Thabiti Anyabwile is notorious for his racial divisiveness and inflammatory racialized rhetoric. In a previous article at Reformation Charlotte, Ed Dingess explains that Thabiti Anyabwile is guilty of heresy because he teaches a sub-Christian false gospel known as Liberation Theology.
Anyabwile is enslaved to secular postmodern thought and is given to such ideologies as intersectionality and Critical Race Theory. Critical Race Theory (CRT) emerged as an offshoot of Critical Theory, a neo-Marxist philosophy that has its roots in the Frankfurt School and its methods are drawn from Karl Marx and Sigmund Freud. CRT teaches that institutional racism exists within every structure of society and that these structures are intrinsically designed in such a manner as to protect and preserve “white supremacy” in our culture. Further, CRT does not rely on factual statistics or objective evidence to support the theory, rather it relies on anecdotal evidence and personal experience.
Anyabwile and his cohorts place artificial blame on an entire ethnic group — “white people” — of which they claim isn’t exactly an ethnicity, but a mentality. They’ve labeled this sin “whiteness” — you can read about that here. Suffice it to say that Anyabwile has called on white people to repent of, well, being white. But now, he is using his platform as a pastor and a Gospel Coalition author to push for slave reparations from the government because, well apparently “the state derived inestimable benefit from those laws both economically and socially.”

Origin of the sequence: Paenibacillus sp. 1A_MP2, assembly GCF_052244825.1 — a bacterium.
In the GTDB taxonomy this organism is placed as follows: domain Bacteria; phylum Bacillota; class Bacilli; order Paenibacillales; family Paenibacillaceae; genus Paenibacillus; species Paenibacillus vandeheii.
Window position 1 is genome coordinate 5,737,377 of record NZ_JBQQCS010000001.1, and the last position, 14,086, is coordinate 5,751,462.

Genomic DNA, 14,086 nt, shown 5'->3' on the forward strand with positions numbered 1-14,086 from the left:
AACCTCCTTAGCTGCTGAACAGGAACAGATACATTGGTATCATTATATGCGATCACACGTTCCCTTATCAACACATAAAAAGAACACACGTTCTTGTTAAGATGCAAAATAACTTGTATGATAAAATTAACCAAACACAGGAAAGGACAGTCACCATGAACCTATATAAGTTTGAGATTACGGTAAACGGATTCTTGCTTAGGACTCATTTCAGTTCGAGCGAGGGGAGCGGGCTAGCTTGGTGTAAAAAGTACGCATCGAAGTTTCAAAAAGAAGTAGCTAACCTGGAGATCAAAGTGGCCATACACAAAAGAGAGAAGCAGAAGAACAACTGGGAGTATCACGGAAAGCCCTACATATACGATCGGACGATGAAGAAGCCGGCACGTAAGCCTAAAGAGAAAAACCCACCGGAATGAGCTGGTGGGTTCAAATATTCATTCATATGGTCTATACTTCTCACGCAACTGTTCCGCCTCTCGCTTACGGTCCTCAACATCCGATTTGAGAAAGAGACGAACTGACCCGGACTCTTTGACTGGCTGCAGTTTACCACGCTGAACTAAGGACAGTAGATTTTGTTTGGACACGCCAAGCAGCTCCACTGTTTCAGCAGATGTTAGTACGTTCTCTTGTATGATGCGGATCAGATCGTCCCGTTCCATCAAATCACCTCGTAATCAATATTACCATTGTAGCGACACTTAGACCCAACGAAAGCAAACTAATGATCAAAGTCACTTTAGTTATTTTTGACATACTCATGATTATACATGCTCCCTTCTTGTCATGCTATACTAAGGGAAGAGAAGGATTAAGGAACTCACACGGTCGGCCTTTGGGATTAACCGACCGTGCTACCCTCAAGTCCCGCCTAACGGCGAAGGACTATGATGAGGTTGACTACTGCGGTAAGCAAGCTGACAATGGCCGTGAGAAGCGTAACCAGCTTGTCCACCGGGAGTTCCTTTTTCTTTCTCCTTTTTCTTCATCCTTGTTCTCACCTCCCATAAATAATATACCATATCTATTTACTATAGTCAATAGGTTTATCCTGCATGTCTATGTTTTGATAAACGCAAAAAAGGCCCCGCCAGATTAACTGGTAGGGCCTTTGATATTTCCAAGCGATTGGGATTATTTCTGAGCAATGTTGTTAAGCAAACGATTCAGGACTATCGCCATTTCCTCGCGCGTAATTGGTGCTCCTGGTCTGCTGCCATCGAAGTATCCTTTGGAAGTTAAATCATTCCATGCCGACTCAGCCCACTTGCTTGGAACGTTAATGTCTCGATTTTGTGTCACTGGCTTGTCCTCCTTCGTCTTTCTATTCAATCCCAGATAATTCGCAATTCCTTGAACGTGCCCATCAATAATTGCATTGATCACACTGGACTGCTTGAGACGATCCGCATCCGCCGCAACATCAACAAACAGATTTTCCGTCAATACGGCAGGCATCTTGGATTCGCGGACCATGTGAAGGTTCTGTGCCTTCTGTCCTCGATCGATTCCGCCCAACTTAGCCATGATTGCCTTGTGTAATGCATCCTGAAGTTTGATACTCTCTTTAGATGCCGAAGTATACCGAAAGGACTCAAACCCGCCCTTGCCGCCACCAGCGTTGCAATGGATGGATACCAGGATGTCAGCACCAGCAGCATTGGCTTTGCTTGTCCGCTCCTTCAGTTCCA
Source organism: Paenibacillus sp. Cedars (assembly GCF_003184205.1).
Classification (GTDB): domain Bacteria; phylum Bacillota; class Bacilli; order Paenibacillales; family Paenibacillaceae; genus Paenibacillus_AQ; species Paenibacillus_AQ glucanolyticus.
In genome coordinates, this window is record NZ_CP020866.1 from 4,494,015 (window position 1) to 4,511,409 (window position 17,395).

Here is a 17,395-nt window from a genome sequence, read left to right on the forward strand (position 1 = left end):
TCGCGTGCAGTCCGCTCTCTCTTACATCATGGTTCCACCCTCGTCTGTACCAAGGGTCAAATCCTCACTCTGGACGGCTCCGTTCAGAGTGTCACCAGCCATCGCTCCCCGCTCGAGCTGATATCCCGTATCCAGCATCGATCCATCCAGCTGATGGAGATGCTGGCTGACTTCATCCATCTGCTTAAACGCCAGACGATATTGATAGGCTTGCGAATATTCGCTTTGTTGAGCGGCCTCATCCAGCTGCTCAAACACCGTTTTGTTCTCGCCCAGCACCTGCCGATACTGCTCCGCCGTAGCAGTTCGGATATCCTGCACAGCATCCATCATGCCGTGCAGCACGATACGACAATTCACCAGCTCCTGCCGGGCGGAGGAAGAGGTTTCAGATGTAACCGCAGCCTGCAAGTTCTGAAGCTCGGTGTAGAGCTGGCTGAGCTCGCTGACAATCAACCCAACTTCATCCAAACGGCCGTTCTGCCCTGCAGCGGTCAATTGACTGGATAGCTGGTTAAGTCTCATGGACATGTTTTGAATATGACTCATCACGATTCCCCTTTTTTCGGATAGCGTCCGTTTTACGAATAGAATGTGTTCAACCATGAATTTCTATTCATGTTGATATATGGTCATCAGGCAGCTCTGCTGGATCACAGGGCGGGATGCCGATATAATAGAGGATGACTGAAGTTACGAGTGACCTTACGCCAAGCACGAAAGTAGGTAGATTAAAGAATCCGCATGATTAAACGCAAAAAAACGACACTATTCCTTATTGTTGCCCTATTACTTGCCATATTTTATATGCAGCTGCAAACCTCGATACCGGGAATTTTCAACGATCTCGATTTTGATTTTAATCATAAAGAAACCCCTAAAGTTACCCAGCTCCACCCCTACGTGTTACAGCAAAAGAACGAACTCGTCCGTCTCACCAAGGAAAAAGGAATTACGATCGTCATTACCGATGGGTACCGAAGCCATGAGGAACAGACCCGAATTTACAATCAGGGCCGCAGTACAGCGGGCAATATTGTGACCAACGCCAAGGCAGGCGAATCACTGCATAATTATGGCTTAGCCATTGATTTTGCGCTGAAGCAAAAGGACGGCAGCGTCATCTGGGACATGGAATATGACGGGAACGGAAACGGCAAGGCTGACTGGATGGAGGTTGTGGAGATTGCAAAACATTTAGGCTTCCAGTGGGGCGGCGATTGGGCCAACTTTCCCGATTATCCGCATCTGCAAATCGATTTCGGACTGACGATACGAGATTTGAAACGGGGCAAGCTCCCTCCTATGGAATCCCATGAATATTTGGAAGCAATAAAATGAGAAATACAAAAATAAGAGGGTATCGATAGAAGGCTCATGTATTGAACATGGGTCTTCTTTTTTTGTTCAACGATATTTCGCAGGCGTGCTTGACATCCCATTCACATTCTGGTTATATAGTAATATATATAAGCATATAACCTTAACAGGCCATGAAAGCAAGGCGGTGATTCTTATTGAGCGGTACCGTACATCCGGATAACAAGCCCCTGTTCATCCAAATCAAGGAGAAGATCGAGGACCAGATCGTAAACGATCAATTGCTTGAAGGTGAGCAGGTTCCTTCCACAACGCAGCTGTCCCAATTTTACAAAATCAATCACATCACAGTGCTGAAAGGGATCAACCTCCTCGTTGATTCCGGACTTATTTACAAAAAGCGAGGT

In an article published today at The Gospel Coalition, Anyabwile argues for slave “reparations in principle” to be paid by the government to black people — and then argues that it is “biblical.” Anyabwile defines “reparations in principle” as “material and social repayment made as acknowledgement and restitution by an offending party to an aggrieved party for wrong(s) done in order to repair the injuries, losses and/or disadvantages caused by the wrong.”
Of course, this is not biblical. First of all, the state that existed 150 years ago is not made up of the same people today. People who may have sinned during the slave trade are dead now. And further, if people today do benefit from the slave trade — and people from every ethnicity do just like people from every ethnicity do not — there is not one biblical passage that can be pointed to that says that this supposed “inestimable benefit” is sinful. It’s a lie.
Secondly, while Scripture is full of references to slavery, it’s remarkably silent on this supposed inherent sinfulness of slavery and is also silent on the subject of reparations. Look at what Paul said in the book of Philemon when Paul writes to him, a slavemaster, requesting the freedom of one of their brothers, Onesimus. First, Paul acknowledges that Philemon is the rightful owner of the slave and interestingly, does not question his salvation over the issue. Secondly, when requesting the freedom, he asks that he release him not out of compulsion, but of his own accord.
Not once did Paul indicate that Philemon, the state, or any other entity owe some form of reparations for any form of slavery, ever.
The modern Evangelical push for reparations by these grace-denying apostates like Thabiti Anyabwile, Jemar Tisby, Kyle James Howard, Ekemini Uwan, and so forth is far out of sync with the Christian concept of justice and must be met with fierce opposition.
The sins — those that were actually committed — during the slave trade have either been paid for at the cross by those who believe in Jesus Christ, or are being paid for in eternity by those who rejected Christ. Today, descendants of slaves have freedom — that is reparation.
And the Christian response to the push for reparations should simply be that whites owe nothing.